WALKER CO., Ala. (WBRC) - Walker County School Superintendent Joel Hagood has been fielding a lot of phone calls from upset parents, thinking they were doing away with the Head Start program, a program that serves three and four-year-olds by offering education, health and nutrition to low-income children and families.
“We’re not closing or eliminating the Head Start program, we’re just simply transferring the services to a local agency,” Haygood says.
The Walker County Head Start program services 221 students. It’s been under the Walker County schools’ jurisdiction for 30 years but the superintendent there says it would benefit everyone if it were moved.
"You know the governor’s slogan is ‘good start, good finish’.”
That agency being the Jasper Area Family Service Center. The school board had to vote tonight to not renew the federal grant in order to give the new agency a chance to apply. The Center has until July 1 to do so. The move could give the program more flexibility.
"And simply just speculating at this point, it’s possible that they could offer care for prenatal all the way up to age three, and that’s not something we offer now,” says Tim Husley.
The move will allow Walker County Schools to focus more and expand the first class pre-k program, which he says is also being studied by education leaders beyond our borders.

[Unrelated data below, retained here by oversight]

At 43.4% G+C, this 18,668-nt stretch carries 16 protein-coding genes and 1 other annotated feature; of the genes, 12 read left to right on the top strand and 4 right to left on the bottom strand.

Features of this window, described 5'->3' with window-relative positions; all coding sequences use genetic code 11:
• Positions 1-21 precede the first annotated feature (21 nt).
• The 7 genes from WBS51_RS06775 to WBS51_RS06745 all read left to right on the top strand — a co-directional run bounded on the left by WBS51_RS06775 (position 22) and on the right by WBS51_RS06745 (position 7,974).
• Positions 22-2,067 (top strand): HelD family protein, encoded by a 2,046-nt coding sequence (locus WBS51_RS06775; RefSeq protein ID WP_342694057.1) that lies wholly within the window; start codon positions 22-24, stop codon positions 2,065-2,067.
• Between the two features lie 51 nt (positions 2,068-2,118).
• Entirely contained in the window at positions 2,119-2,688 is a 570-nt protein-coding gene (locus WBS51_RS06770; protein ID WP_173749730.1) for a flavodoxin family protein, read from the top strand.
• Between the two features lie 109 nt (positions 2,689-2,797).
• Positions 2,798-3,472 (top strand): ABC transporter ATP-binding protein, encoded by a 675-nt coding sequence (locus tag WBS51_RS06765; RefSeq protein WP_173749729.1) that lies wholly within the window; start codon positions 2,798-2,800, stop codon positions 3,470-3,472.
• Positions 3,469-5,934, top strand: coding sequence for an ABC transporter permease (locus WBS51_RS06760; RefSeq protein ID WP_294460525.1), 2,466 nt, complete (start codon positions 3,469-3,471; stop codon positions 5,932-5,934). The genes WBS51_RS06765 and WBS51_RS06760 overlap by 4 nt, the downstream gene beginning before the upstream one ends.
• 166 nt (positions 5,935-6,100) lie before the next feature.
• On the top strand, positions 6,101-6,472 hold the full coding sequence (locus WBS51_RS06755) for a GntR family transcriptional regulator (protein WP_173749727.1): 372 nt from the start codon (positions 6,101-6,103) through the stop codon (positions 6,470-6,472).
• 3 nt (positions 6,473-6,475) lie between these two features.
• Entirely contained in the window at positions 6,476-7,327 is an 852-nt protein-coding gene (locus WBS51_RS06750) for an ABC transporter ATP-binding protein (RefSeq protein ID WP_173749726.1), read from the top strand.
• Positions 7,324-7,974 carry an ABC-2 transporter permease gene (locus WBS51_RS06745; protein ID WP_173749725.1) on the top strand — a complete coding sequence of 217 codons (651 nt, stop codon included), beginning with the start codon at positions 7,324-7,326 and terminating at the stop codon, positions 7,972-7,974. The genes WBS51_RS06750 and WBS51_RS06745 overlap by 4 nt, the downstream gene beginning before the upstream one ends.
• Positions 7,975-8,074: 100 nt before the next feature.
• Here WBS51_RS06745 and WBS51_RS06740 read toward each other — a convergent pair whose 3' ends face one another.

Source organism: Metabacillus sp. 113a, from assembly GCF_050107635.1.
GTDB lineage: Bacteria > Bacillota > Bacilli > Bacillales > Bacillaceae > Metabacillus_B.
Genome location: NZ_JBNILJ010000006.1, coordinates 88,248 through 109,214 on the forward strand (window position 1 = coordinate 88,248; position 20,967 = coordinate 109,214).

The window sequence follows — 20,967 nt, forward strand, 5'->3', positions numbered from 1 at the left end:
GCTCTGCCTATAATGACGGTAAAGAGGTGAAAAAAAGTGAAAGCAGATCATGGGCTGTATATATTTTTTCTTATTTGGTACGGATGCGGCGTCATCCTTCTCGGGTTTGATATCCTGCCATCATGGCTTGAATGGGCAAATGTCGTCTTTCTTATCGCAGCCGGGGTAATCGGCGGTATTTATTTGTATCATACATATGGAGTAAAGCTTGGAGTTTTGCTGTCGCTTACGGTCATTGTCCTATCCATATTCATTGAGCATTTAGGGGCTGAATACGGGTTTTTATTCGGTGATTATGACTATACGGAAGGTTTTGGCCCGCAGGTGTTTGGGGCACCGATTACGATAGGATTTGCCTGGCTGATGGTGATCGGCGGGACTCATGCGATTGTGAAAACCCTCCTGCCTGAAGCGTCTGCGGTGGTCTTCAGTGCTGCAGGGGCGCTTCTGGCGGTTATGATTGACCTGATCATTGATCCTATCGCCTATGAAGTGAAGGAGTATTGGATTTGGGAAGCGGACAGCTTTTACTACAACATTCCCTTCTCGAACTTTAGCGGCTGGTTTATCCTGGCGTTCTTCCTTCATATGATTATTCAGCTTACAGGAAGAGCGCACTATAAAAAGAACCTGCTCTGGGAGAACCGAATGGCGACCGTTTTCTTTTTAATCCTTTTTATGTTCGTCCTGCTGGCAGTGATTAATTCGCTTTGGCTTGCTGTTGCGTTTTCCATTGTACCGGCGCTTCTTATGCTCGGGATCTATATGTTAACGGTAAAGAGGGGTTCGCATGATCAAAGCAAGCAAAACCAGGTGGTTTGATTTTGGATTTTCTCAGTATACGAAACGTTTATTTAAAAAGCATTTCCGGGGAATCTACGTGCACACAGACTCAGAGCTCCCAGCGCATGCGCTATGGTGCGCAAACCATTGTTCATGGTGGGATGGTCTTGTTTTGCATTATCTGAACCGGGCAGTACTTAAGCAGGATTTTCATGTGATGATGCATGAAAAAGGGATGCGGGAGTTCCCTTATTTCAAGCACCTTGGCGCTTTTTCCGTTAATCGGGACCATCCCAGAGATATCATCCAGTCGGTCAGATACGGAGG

"People are coming from other states to Alabama to see what we've got going on because it is the premier early childhood curriculum and model,” says Hagood.
And he says the move will save the taxpayers money since the school system supplements 20% of the program, as well as any pay raises and benefits its teachers and aids receive.
“This is huge for the students of Walker county, we’re expanding services. We’re transferring that agency plus adding the 13 first class Pre-K units so that’s going to expand services to approximately 250 more students in Walker County.”
26 teachers and aids are being affected here. Hagood says they’ll be able to apply for the new Head Start program, and assumes the new agency would prefer hiring people with experience. Meanwhile, those who have proper credentials are encouraged to apply for the 13 new Pre-K classes they’ll be adding next fall.